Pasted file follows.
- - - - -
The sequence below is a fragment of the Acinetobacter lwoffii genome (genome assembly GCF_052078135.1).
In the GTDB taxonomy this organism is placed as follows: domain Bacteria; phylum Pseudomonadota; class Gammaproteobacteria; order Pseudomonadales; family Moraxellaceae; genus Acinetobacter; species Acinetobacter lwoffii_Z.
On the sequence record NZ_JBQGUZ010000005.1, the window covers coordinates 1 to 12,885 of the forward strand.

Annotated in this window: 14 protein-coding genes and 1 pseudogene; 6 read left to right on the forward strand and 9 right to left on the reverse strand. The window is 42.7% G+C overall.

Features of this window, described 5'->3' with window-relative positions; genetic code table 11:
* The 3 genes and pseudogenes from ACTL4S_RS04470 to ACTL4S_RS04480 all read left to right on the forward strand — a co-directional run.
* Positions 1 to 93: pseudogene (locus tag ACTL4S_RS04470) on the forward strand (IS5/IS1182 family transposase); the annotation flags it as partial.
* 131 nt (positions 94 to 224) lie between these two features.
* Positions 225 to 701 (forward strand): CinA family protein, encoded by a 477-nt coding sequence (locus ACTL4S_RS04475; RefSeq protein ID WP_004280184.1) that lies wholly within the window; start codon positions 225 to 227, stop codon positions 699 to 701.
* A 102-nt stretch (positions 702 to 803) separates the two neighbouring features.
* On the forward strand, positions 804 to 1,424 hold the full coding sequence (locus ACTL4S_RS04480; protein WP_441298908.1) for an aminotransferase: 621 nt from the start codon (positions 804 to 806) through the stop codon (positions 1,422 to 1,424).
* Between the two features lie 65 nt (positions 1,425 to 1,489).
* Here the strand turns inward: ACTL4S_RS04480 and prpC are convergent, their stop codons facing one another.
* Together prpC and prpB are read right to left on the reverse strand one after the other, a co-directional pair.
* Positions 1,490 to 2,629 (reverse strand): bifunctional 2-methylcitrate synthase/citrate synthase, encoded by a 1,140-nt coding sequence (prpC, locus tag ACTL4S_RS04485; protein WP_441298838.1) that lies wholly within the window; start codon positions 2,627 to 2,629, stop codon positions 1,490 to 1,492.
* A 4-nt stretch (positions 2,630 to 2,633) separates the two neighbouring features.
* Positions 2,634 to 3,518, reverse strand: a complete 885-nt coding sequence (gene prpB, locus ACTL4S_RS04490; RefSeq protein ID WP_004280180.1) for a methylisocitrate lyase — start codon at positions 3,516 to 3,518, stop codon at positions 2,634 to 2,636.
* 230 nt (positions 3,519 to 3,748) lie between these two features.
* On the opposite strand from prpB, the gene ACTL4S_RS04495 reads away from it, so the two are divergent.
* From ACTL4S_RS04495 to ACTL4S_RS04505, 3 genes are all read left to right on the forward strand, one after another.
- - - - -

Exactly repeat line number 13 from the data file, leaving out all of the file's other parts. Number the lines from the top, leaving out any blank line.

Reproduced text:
* Here the strand turns inward: ACTL4S_RS04480 and prpC are convergent, their stop codons facing one another.